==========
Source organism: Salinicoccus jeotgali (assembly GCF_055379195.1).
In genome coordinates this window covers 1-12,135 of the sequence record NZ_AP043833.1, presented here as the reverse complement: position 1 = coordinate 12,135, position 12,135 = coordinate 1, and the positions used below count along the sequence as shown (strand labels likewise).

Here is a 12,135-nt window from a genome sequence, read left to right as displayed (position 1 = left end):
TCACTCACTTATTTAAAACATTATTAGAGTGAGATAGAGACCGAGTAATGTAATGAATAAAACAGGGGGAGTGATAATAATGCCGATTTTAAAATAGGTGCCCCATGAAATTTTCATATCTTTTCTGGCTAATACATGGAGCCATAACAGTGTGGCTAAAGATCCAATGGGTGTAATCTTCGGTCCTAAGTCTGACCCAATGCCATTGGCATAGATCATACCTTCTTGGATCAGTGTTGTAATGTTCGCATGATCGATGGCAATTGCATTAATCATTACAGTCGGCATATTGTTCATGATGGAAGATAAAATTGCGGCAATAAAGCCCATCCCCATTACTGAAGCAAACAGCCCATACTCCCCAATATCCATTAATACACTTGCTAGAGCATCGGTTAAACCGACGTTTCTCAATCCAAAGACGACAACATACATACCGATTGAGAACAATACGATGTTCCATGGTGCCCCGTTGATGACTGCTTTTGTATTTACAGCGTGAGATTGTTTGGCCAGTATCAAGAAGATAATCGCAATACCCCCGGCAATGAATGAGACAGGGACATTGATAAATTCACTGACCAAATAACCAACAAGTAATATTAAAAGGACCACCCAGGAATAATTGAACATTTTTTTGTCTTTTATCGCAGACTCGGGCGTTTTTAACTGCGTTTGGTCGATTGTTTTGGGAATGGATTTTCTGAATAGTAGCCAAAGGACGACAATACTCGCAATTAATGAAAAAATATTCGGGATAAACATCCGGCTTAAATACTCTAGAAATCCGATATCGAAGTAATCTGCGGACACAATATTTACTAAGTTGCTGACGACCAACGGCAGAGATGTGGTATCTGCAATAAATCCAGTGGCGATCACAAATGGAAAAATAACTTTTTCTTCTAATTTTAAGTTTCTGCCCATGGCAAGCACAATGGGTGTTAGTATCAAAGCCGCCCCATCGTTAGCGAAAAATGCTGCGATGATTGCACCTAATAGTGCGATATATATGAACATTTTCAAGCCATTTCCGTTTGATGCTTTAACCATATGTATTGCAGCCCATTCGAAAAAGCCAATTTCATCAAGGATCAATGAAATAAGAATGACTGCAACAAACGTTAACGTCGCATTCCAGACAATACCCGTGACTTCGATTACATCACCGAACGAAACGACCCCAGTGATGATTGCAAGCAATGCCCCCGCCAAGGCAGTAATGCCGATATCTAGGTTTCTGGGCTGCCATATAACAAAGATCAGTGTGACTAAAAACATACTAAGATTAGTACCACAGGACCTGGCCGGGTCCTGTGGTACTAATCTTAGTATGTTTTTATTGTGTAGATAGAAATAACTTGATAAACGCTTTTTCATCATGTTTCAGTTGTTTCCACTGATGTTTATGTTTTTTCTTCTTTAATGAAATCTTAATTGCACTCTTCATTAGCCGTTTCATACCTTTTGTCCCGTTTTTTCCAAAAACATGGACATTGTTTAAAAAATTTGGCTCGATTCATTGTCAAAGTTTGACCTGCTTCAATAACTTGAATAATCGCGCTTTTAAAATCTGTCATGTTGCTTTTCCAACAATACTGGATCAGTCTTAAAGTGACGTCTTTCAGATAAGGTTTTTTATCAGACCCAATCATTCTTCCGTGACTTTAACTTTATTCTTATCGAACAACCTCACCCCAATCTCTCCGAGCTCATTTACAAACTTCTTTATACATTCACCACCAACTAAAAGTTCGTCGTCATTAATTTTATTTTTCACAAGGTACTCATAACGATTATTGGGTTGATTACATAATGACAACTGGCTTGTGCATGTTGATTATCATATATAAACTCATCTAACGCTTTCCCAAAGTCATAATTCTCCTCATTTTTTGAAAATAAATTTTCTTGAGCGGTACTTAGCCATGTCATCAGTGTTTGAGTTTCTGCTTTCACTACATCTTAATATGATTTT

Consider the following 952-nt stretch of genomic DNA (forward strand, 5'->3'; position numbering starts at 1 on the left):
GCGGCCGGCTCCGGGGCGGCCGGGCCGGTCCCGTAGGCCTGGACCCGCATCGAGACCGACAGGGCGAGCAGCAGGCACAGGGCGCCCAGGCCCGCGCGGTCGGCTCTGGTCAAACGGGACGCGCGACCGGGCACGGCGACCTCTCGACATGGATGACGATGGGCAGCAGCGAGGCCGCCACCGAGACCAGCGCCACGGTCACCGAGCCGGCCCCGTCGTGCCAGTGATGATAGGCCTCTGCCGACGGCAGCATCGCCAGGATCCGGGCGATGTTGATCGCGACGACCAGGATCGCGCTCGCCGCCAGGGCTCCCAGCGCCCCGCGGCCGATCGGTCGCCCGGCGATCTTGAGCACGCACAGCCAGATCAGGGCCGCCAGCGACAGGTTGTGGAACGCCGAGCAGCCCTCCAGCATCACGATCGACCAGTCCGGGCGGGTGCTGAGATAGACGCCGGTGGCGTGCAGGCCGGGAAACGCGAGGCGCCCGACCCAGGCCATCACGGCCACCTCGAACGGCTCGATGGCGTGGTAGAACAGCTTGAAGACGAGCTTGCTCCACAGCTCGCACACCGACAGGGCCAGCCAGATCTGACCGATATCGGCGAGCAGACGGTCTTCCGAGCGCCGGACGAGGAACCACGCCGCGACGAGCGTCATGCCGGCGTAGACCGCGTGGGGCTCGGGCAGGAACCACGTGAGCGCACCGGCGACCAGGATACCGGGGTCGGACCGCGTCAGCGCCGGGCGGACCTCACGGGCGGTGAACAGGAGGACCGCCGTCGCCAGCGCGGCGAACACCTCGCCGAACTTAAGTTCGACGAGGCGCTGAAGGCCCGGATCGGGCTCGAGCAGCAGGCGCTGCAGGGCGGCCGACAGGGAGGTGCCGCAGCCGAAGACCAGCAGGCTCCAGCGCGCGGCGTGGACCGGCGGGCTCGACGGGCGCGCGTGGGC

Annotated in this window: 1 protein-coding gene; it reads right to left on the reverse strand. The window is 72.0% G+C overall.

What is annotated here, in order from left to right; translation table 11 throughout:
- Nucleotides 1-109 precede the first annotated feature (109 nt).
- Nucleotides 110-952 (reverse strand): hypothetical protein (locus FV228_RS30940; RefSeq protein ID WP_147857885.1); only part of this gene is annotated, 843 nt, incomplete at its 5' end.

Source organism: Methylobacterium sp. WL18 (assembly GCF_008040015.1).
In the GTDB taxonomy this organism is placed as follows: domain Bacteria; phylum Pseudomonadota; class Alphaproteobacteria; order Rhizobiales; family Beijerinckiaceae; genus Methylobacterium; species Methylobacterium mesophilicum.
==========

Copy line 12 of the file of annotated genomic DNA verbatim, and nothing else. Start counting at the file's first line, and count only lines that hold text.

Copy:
In the GTDB taxonomy this organism is placed as follows: domain Bacteria; phylum Pseudomonadota; class Alphaproteobacteria; order Rhizobiales; family Beijerinckiaceae; genus Methylobacterium; species Methylobacterium mesophilicum.